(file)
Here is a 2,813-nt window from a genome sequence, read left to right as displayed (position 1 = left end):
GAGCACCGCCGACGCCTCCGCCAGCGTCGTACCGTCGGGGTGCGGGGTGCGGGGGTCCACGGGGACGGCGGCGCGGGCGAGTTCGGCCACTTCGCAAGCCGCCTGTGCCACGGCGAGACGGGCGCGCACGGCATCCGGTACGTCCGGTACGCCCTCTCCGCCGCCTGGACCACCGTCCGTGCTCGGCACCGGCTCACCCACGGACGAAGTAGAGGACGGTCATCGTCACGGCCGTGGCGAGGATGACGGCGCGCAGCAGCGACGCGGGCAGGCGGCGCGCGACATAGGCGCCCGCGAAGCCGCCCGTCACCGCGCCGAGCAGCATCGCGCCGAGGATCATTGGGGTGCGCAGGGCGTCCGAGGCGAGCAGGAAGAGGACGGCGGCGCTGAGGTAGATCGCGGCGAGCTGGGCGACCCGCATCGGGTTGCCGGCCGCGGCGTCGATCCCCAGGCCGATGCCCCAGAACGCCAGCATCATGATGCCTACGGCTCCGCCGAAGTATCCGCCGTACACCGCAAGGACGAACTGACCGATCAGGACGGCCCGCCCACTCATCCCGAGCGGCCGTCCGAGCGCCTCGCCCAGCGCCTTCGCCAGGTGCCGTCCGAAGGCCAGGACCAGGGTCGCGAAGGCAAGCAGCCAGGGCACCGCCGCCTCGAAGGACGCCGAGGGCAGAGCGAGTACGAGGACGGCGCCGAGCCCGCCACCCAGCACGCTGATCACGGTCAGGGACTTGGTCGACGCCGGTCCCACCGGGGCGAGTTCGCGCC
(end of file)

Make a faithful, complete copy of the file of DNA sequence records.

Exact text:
Here is a 2,813-nt window from a genome sequence, read left to right as displayed (position 1 = left end):
GAGCACCGCCGACGCCTCCGCCAGCGTCGTACCGTCGGGGTGCGGGGTGCGGGGGTCCACGGGGACGGCGGCGCGGGCGAGTTCGGCCACTTCGCAAGCCGCCTGTGCCACGGCGAGACGGGCGCGCACGGCATCCGGTACGTCCGGTACGCCCTCTCCGCCGCCTGGACCACCGTCCGTGCTCGGCACCGGCTCACCCACGGACGAAGTAGAGGACGGTCATCGTCACGGCCGTGGCGAGGATGACGGCGCGCAGCAGCGACGCGGGCAGGCGGCGCGCGACATAGGCGCCCGCGAAGCCGCCCGTCACCGCGCCGAGCAGCATCGCGCCGAGGATCATTGGGGTGCGCAGGGCGTCCGAGGCGAGCAGGAAGAGGACGGCGGCGCTGAGGTAGATCGCGGCGAGCTGGGCGACCCGCATCGGGTTGCCGGCCGCGGCGTCGATCCCCAGGCCGATGCCCCAGAACGCCAGCATCATGATGCCTACGGCTCCGCCGAAGTATCCGCCGTACACCGCAAGGACGAACTGACCGATCAGGACGGCCCGCCCACTCATCCCGAGCGGCCGTCCGAGCGCCTCGCCCAGCGCCTTCGCCAGGTGCCGTCCGAAGGCCAGGACCAGGGTCGCGAAGGCAAGCAGCCAGGGCACCGCCGCCTCGAAGGACGCCGAGGGCAGAGCGAGTACGAGGACGGCGCCGAGCCCGCCACCCAGCACGCTGATCACGGTCAGGGACTTGGTCGACGCCGGTCCCACCGGGGCGAGTTCGCGCC